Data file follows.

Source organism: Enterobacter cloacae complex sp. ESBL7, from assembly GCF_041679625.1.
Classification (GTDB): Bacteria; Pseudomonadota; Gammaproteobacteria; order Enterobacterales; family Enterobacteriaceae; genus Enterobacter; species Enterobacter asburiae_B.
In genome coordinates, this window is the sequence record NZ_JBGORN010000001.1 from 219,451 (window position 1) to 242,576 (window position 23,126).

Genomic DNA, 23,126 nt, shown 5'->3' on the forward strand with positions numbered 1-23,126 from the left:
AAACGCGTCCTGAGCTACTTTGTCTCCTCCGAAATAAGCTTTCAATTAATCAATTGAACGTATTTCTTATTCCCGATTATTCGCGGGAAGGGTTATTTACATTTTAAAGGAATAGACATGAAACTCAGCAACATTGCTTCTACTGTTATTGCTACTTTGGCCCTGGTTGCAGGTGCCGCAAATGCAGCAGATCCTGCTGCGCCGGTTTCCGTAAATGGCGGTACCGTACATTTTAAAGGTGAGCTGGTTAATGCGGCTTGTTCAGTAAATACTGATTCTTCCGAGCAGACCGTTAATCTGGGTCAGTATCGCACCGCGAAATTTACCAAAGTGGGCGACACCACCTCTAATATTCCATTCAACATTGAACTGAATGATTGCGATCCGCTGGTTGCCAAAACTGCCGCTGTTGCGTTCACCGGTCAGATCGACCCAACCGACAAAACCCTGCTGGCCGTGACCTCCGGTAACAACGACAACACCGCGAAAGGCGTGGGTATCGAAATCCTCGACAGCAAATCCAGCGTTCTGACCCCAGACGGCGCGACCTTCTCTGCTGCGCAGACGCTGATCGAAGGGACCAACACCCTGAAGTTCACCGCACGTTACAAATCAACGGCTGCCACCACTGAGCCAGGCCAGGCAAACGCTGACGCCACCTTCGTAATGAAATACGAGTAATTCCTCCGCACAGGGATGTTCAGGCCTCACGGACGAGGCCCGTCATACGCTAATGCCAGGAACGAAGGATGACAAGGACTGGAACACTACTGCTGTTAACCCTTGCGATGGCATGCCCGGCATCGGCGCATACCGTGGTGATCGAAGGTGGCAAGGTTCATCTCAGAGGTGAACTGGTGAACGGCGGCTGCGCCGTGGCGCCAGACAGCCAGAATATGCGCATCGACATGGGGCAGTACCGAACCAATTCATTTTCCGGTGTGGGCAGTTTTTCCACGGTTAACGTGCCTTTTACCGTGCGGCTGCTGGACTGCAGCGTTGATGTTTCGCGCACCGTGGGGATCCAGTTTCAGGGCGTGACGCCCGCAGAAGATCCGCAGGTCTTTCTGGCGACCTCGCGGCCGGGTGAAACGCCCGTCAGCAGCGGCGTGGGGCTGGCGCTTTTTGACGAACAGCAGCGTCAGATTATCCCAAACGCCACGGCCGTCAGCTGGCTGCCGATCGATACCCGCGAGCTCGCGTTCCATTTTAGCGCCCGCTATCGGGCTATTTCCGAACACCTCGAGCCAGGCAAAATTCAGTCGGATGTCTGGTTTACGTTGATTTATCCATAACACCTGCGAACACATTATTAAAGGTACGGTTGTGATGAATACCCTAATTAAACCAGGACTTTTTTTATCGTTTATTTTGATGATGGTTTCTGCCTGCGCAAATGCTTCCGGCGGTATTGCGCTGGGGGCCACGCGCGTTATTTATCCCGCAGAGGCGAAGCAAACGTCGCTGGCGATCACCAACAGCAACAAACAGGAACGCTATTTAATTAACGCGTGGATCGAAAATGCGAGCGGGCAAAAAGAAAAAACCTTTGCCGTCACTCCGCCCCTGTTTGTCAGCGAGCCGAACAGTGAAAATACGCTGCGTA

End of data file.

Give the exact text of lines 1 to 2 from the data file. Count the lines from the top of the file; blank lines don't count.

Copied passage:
Source organism: Enterobacter cloacae complex sp. ESBL7, from assembly GCF_041679625.1.
Classification (GTDB): Bacteria; Pseudomonadota; Gammaproteobacteria; order Enterobacterales; family Enterobacteriaceae; genus Enterobacter; species Enterobacter asburiae_B.